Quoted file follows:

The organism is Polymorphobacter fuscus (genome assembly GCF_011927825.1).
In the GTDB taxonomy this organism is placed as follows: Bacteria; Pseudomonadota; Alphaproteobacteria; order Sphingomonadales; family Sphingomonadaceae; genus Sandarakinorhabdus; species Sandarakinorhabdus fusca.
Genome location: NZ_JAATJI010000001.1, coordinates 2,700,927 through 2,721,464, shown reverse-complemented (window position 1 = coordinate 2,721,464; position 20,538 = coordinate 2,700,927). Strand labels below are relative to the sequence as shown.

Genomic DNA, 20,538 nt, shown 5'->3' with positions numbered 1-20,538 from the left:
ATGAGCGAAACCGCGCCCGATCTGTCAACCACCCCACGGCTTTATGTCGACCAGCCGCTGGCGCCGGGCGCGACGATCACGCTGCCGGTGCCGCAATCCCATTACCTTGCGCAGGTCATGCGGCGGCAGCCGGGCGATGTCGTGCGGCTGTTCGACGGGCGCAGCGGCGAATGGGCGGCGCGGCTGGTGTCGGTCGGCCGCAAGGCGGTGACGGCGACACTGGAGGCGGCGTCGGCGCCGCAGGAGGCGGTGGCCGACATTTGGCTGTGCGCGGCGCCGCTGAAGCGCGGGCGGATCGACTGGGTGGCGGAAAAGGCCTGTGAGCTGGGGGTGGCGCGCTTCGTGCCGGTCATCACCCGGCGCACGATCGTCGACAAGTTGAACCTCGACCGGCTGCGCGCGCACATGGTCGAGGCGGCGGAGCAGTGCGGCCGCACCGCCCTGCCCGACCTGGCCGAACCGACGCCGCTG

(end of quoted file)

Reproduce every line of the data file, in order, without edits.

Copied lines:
The organism is Polymorphobacter fuscus (genome assembly GCF_011927825.1).
In the GTDB taxonomy this organism is placed as follows: Bacteria; Pseudomonadota; Alphaproteobacteria; order Sphingomonadales; family Sphingomonadaceae; genus Sandarakinorhabdus; species Sandarakinorhabdus fusca.
Genome location: NZ_JAATJI010000001.1, coordinates 2,700,927 through 2,721,464, shown reverse-complemented (window position 1 = coordinate 2,721,464; position 20,538 = coordinate 2,700,927). Strand labels below are relative to the sequence as shown.

Genomic DNA, 20,538 nt, shown 5'->3' with positions numbered 1-20,538 from the left:
ATGAGCGAAACCGCGCCCGATCTGTCAACCACCCCACGGCTTTATGTCGACCAGCCGCTGGCGCCGGGCGCGACGATCACGCTGCCGGTGCCGCAATCCCATTACCTTGCGCAGGTCATGCGGCGGCAGCCGGGCGATGTCGTGCGGCTGTTCGACGGGCGCAGCGGCGAATGGGCGGCGCGGCTGGTGTCGGTCGGCCGCAAGGCGGTGACGGCGACACTGGAGGCGGCGTCGGCGCCGCAGGAGGCGGTGGCCGACATTTGGCTGTGCGCGGCGCCGCTGAAGCGCGGGCGGATCGACTGGGTGGCGGAAAAGGCCTGTGAGCTGGGGGTGGCGCGCTTCGTGCCGGTCATCACCCGGCGCACGATCGTCGACAAGTTGAACCTCGACCGGCTGCGCGCGCACATGGTCGAGGCGGCGGAGCAGTGCGGCCGCACCGCCCTGCCCGACCTGGCCGAACCGACGCCGCTG